I would be the first to accept the financial services media gets it wrong. Indeed, I hope I am not in breach of contract by admitting that the “end of year/end of month/end of anything” prediction articles we (as journalists) must be taken with a large pinch of salt.
Perhaps the fact that the future is fundamentally uncertain is one of the many things that keeps us wedded to dramatising current events themselves. And then there’s the behavioural bit: bad news sells better than good, and people feel losses more acutely than gains. The fear factor is real. News outlets know this.
As such, I’d happily field the argument that headlines alerting readers to market dips and troughs of any kind might come across as alarmist, and that – consequently – this “noisy” approach makes it harder for readers to distinguish between a bad day and a genuine catastrophe. Only when there is an actual fire is it time to break the glass. Markets go up, markets go down. Change the record. Hold your horses with the hose there.
As I’m alluding to, it’s important to keep a cool head. Perhaps that’s why I get equally irked by commentators asking why media headlines fail to celebrate the many billions that get “wiped onto” the stock market every time traders end the day in the green. For one, there are headlines about that (more below). But the point is this.
For all their positivity (and I do appreciate positivity) it seems hypocritical to argue that, having told investors not to give into their own emotions, they should somehow be celebratory about short periods in which good things happen. What matters is the trend.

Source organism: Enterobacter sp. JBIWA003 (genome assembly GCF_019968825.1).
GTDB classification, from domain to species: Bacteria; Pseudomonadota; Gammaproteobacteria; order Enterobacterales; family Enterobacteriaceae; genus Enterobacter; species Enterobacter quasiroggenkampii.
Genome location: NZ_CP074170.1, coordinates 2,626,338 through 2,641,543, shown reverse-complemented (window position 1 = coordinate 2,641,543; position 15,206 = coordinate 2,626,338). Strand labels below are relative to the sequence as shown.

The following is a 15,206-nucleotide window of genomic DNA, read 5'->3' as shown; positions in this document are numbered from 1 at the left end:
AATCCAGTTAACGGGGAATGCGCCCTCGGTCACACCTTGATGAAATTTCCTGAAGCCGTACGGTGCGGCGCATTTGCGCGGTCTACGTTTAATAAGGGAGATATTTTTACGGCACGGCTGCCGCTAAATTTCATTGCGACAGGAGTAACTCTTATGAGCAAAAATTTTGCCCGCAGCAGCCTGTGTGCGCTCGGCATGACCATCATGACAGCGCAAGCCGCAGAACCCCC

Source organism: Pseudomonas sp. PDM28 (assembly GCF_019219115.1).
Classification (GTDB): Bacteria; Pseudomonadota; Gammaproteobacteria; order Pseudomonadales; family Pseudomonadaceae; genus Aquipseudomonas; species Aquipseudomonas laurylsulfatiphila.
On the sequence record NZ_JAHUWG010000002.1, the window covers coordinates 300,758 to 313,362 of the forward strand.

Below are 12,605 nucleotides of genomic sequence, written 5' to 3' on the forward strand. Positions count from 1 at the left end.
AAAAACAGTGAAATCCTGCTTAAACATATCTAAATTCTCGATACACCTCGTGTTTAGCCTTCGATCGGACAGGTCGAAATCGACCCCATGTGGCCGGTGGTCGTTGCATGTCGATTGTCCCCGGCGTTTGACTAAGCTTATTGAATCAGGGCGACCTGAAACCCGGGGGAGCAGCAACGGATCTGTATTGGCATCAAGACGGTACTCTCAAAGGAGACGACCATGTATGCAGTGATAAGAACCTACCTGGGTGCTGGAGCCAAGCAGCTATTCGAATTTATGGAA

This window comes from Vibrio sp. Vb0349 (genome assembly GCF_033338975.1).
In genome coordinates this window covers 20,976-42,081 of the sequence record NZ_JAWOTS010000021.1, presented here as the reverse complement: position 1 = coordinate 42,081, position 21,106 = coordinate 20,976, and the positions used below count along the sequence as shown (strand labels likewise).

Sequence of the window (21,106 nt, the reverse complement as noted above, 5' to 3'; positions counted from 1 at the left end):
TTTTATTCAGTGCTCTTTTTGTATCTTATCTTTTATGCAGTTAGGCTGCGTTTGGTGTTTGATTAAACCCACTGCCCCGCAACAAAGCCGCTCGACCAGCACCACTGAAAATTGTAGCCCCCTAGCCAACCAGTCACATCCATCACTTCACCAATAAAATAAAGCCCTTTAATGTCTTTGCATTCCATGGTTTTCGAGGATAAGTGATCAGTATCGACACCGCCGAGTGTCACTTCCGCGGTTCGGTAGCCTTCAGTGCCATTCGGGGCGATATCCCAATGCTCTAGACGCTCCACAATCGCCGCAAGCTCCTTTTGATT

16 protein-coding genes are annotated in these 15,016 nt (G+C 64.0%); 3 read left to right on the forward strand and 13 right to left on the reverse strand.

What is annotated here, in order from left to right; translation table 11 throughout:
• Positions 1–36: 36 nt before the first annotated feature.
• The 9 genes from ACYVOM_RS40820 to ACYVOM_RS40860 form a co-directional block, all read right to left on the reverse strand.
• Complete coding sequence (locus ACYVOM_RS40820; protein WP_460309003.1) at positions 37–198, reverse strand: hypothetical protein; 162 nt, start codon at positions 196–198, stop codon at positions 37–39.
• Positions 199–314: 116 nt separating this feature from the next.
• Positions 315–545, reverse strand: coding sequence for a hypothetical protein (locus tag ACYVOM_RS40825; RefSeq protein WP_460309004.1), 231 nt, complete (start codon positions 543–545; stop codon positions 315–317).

But there’s another reason why they irritate me. This whole investing game isn’t a party – and nor is it a work event for many people either. If you read certain proclamations on Twitter by professional commentators who should know better, you could be forgiven for thinking it is. This is overconfidence, and it absolutely stinks. You will hear them say (very, very rightly) that patience is a virtue, but patience is also a matter of privilege. Some people can afford to be patient. Your circumstances may be different to theirs.
At every major market dislocation, investors have learned something about their assumptions and core beliefs that was wrong. It will happen at the next crash, and at the next one, and, if I may say so, at the next one. To be an investor is to submit to that learning with humility. I say this with real honesty. It has happened to me. I believed one fund manager when he (and it was a he) proclaimed in February 2020 that the coronavirus crisis was but a little local difficulty no more significant than SARS.
So what am I trying to say here? Well, first of all, beware overconfidence of any kind, naturally. But secondly, know where to break the chain.
You may agree that not enough effort is made to draw attention to the stock market’s successes on those good days. But that does not necessarily mean that you must subscribe to everything proponents of that argument say. Many of that school of thought’s acolytes say selling in a downturn or crisis is always wrong. As my US colleague Christine Benz this week points out, there are certain very specific circumstances in which it may be a good idea to do that.
Finally, let’s address that point about supposedly-absent celebratory headlines. There are plenty of headlines of this nature, actually, and, in my view, they risk an even more dangerous outcome: ignorance of the real economy. There is a reason why Trump spent his entire presidency bleating on about how brilliantly the stock market was doing (though, ironically, the stock market tended to fall on days when he tweeted a lot). Frankly and sadly, that’s more than enough confidence for me.
Fail to appreciate the cosmetic nature of these arguments, and you really do risk having the smile wiped from your face.
Ollie Smith is UK editor at Morningstar